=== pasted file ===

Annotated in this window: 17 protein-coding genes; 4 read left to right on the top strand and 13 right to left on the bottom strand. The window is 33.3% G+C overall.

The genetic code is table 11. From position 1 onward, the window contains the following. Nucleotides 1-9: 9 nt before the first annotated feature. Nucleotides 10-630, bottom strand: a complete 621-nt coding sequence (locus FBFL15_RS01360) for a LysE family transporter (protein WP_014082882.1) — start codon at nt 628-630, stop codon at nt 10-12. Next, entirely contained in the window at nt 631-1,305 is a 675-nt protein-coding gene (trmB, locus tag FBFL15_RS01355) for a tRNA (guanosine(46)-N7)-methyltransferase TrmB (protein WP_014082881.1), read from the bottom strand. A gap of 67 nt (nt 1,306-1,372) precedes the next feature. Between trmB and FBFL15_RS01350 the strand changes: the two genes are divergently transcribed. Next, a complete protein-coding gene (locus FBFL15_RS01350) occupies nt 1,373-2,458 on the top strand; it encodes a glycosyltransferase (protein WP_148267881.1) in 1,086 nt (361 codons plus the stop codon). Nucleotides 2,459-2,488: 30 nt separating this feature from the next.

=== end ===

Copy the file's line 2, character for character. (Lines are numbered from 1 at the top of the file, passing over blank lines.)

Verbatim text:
The genetic code is table 11. From position 1 onward, the window contains the following. Nucleotides 1-9: 9 nt before the first annotated feature. Nucleotides 10-630, bottom strand: a complete 621-nt coding sequence (locus FBFL15_RS01360) for a LysE family transporter (protein WP_014082882.1) — start codon at nt 628-630, stop codon at nt 10-12. Next, entirely contained in the window at nt 631-1,305 is a 675-nt protein-coding gene (trmB, locus tag FBFL15_RS01355) for a tRNA (guanosine(46)-N7)-methyltransferase TrmB (protein WP_014082881.1), read from the bottom strand. A gap of 67 nt (nt 1,306-1,372) precedes the next feature. Between trmB and FBFL15_RS01350 the strand changes: the two genes are divergently transcribed. Next, a complete protein-coding gene (locus FBFL15_RS01350) occupies nt 1,373-2,458 on the top strand; it encodes a glycosyltransferase (protein WP_148267881.1) in 1,086 nt (361 codons plus the stop codon). Nucleotides 2,459-2,488: 30 nt separating this feature from the next.